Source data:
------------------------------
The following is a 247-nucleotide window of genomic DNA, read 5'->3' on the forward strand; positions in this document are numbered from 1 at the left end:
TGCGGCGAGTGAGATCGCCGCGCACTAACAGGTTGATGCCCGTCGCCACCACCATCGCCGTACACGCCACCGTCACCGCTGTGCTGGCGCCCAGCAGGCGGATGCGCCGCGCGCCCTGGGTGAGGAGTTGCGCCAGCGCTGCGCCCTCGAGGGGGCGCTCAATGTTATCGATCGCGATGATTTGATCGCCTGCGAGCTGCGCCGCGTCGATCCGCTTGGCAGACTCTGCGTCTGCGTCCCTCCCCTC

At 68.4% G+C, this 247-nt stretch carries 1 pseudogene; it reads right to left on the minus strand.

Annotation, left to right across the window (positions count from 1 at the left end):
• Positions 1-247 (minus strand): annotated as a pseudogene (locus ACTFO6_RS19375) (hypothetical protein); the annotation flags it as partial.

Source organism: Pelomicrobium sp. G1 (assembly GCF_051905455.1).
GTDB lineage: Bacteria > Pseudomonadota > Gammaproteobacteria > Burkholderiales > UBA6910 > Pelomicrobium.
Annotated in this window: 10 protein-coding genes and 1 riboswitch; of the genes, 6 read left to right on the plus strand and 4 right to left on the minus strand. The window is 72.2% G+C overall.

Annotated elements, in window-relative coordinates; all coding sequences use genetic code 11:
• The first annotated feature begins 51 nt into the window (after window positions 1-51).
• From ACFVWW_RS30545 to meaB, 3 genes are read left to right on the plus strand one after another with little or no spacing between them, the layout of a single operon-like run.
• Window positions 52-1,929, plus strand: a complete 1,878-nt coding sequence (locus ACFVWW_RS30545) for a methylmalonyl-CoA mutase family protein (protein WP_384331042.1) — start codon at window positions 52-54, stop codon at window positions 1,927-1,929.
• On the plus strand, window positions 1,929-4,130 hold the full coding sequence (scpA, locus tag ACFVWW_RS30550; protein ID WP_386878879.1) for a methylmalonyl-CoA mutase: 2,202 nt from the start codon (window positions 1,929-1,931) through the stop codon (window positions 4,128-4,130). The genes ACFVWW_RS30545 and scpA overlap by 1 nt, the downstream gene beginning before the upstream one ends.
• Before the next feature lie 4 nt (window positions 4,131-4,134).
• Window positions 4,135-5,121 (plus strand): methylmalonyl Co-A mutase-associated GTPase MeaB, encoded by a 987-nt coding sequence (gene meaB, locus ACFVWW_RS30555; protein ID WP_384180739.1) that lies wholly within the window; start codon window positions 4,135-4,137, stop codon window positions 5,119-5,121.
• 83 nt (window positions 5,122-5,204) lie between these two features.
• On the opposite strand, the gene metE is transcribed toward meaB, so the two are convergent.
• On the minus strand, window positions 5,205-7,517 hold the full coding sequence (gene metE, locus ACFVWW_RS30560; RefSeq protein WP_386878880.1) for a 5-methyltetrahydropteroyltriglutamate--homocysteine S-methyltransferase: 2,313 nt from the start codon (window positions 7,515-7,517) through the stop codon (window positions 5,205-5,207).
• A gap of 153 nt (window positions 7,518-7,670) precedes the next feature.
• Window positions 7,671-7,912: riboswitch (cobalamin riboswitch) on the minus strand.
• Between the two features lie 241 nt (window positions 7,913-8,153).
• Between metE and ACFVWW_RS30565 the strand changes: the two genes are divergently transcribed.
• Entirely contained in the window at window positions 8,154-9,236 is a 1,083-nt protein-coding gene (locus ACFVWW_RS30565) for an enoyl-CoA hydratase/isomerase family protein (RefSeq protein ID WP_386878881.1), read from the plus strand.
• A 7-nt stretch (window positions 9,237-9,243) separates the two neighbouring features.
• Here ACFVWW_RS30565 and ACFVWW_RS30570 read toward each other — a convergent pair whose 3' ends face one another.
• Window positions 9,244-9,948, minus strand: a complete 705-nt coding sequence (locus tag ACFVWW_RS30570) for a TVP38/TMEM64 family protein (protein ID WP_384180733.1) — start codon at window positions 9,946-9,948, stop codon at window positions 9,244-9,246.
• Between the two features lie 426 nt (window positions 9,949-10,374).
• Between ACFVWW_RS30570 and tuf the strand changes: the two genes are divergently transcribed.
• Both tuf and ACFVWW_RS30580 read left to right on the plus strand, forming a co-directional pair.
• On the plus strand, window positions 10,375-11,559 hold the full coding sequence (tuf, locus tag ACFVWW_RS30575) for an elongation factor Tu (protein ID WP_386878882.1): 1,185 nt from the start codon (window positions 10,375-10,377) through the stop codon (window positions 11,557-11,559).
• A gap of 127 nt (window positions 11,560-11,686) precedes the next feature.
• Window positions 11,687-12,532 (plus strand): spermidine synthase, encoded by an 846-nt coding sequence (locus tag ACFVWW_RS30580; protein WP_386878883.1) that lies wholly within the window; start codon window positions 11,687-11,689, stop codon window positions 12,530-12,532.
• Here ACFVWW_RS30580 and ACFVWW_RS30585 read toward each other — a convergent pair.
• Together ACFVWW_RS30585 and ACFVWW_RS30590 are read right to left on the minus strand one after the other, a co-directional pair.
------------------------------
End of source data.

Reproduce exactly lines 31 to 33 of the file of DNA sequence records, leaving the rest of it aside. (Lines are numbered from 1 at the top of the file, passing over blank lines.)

• A gap of 127 nt (window positions 11,560-11,686) precedes the next feature.
• Window positions 11,687-12,532 (plus strand): spermidine synthase, encoded by an 846-nt coding sequence (locus tag ACFVWW_RS30580; protein WP_386878883.1) that lies wholly within the window; start codon window positions 11,687-11,689, stop codon window positions 12,530-12,532.
• Here ACFVWW_RS30580 and ACFVWW_RS30585 read toward each other — a convergent pair.